Tony Mokbel has moaned about his tough life in prison and how he’s been unfairly denied a computer in his cell SIX times – as he struggles to recover from a jail stabbing that nearly killed the feared drug lord
- Drug lord Tony Mokbel was almost stabbed to death in jail in February
- Mokbel looked old and tired as he appeared via videolink in court from jail
- The feared gangster has begged the court for access to a computer
- He has also moaned that his time in solitude has not been good for his health
It was 2006 and the image of a cocky Tony Mokbel walking across Melbourne’s William Street into the Supreme Court portrayed all of the power he held at the time.
Pinstriped from neck to ankle, head held high – Mokbel was a man to be feared and respected as the city’s bloody underworld war drew closer to its inevitable end.
On Thursday, 13-years on, the 53-year old drug lord appeared in the Supreme Court of Victoria again dressed almost exactly the same way he did back in his prime.
This image of Tony Mokbel, taken in 2006, as he walked into the Supreme Court of Victoria in Melbourne has become iconic. Mokbel today is a shadow of his former self
Only this time he did not get to strut into court followed by a swarm of television cameras and press photographers.
The only playful banter he would have had this time was to the prison guards leading him from his solitary confinement cell to the video room at Melbourne’s notorious Barwon Prison.
The fact Mokbel was still able to get into a suit was impressive in itself.
Only a few months ago he was on death’s door after some younger inmates took offence to a newspaper article that indicated Mokbel was still a big wheel behind prison walls.
Teira Bennett and Eldea Teuira, both 21, took to Mokbel with prison shivs after Melbourne newspaper the Herald Sun reported he had intervened in a standover racket run by Pacific Islander inmates.
Tony Mokbel being attended to by medical staff after his stabbing at Barwon Prison. He has remained in lockdown ever since for his own safety
Tony Mokbel was on death’s door after he was stabbed inside Barwon Prison. He has made a remarkable recovery but looks old and tired from his time in jail
The men will both appear in court in October after admitting they had wanted to seriously injure the former kingpin.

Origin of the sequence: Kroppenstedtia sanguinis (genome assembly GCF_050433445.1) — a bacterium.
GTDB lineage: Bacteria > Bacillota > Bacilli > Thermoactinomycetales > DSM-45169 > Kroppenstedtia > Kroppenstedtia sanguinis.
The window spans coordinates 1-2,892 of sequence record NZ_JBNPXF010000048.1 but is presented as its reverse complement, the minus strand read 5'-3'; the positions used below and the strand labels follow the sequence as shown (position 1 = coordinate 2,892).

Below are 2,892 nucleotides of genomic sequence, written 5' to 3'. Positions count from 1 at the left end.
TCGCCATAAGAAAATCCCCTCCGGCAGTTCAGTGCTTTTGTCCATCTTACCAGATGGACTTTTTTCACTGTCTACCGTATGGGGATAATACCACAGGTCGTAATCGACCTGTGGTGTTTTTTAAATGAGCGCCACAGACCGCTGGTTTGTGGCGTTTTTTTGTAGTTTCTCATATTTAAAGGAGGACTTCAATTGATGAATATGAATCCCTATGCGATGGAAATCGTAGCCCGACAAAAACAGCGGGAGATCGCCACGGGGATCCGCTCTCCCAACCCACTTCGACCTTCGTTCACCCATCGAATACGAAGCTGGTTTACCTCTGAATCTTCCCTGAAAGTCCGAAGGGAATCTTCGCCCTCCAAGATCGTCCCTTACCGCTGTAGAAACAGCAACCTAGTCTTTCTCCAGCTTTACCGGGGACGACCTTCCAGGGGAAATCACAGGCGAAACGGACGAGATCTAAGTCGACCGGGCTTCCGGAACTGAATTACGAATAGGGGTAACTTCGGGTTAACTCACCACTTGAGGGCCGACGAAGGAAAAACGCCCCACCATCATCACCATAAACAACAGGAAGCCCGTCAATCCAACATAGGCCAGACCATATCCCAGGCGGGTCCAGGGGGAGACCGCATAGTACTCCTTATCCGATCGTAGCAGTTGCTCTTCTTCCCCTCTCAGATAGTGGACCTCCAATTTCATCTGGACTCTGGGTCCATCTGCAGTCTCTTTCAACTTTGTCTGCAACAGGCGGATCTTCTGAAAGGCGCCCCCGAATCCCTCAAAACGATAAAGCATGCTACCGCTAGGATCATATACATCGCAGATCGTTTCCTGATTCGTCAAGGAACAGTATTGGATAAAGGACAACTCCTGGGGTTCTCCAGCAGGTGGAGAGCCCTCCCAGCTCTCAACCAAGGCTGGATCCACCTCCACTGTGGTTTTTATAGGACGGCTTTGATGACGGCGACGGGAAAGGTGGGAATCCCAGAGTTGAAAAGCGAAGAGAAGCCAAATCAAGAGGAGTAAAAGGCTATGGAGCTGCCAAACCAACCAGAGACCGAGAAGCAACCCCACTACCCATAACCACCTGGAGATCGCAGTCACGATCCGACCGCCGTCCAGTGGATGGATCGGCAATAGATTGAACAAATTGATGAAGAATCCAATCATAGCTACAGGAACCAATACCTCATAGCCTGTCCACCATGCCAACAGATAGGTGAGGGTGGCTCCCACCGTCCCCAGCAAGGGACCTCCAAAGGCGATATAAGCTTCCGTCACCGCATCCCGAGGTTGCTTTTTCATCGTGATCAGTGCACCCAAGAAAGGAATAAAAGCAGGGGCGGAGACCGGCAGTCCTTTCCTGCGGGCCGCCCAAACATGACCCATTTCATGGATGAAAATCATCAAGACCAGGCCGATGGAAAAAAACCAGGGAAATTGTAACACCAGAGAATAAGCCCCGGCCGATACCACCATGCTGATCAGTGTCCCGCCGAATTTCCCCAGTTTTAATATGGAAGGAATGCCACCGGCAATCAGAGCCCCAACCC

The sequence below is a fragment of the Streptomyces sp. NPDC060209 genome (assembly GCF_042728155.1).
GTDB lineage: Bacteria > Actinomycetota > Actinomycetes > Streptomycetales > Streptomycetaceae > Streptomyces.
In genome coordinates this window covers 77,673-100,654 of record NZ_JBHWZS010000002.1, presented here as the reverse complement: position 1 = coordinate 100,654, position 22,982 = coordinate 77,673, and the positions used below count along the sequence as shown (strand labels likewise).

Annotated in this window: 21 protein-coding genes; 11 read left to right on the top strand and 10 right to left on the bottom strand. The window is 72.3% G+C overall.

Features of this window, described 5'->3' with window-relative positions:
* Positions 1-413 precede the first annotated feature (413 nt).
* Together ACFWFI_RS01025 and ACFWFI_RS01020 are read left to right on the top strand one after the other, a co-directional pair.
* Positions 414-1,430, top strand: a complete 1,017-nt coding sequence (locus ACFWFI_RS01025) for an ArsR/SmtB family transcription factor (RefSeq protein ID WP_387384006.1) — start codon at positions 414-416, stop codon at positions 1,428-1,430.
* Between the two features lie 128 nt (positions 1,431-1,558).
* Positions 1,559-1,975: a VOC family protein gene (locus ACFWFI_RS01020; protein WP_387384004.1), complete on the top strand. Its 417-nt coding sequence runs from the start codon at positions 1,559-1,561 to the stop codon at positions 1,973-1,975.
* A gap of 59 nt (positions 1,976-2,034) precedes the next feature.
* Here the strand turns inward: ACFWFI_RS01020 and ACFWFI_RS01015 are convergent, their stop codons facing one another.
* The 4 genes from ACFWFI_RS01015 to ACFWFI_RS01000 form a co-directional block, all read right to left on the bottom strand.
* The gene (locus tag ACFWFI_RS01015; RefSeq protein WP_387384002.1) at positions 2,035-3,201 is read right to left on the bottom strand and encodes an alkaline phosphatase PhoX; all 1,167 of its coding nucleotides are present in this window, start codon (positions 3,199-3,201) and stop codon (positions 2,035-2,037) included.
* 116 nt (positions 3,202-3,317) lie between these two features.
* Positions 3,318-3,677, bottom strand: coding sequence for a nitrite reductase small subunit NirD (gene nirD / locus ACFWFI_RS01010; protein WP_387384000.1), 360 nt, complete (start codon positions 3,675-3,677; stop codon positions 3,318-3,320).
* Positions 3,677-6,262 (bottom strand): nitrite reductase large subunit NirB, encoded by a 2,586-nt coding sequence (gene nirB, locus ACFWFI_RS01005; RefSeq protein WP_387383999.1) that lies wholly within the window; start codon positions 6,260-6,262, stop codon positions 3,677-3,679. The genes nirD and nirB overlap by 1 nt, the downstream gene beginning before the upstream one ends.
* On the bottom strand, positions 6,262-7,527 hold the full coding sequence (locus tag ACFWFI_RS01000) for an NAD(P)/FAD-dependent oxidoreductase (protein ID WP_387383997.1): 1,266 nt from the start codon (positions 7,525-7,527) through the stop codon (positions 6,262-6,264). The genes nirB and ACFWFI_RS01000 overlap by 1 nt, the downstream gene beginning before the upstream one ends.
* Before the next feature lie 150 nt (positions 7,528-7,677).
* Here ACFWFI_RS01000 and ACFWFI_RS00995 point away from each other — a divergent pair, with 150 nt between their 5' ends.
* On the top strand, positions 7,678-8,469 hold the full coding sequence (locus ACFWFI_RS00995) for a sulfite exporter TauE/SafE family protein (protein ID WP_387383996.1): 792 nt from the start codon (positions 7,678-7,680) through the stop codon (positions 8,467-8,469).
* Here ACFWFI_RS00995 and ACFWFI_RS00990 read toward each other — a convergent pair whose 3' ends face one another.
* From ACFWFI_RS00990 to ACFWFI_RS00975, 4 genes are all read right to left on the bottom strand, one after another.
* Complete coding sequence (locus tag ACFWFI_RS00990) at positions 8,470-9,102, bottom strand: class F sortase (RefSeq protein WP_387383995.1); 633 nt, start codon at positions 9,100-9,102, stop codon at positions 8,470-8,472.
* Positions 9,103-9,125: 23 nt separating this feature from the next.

Mokbel spent weeks in hospital recovering from his injuries and on his return to jail has been locked up in a protection unit for fears that he’ll be killed if set among the general population.
He appeared in the Supreme Court of Appeal as part of his efforts to get out of jail early over his involvement in the Lawyer X – Nicola Gobbo – scandal, which brought on a royal commission in Victoria.
Mokbel reckons Gobbo, who acted for him, got other prisoners to rat on him, which he believes was a miscarriage of justice.
Mokbel was jailed for 30 years after pleading guilty to drug trafficking charges.
Former Victorian judge Richard Maidment, QC is acting for Mokbel.
But while Mr Maidment was hard at work convincing the court that his client had been hard done by, he also took a shot at making Mokbel’s life behind bars just a little bit more palatable.
It would appear the reason Mokbel had ‘suited-up’ for the occasion was that he had hoped the Court of Appeal might have some sway with his prison masters.
Mr Maidment told Justices Chris Maxwell and Mark Weinberg that Mokbel had written to the jail six times asking for access to a computer in his cell.
Nicola Gobba aka Lawyer X and Tony Mokbel head into court back when she represented him. Mokbel now hopes his association with her will see him released from jail
Mokbel in chains. It was 2007 and Mokbel was unaccustomed to being caged. He appeared in court today in a red tie and suit, but looked much older and thinner from his time in jail
Mokbel claimed he had not been provided a reason why his requests are not being met.
Prisoners are not granted access to the internet and are usually used to help with correspondence with their legal teams.
Mr Maidment said Mokbel had not been able to mix with other prisoners since his stabbing and prison staff had further fears for his safety because of evidence being provided to the royal commission.
His barrister said it had been ‘very difficult’ for Mokbel to recover from his injuries while not being allowed contact with anyone.
It was also hard to take instructions from him.
Mokbel had written to the court independently in the hope the judges could pull some strings with his prison masters.
But Justice Maxwell said there was little he could do about it and it was not within the court’s jurisdiction to meddle with Mokbel’s prison conditions.
‘It’s not appropriate to express a view,’ he said.
Justice Maxwell said all he could do was ensure Mokbel’s legal team were given enough time to prepare.
With that, the video link was cut and Mokbel was no doubt led back to his prison nightmare and placed back into his green prison pajamas and he appears again in court.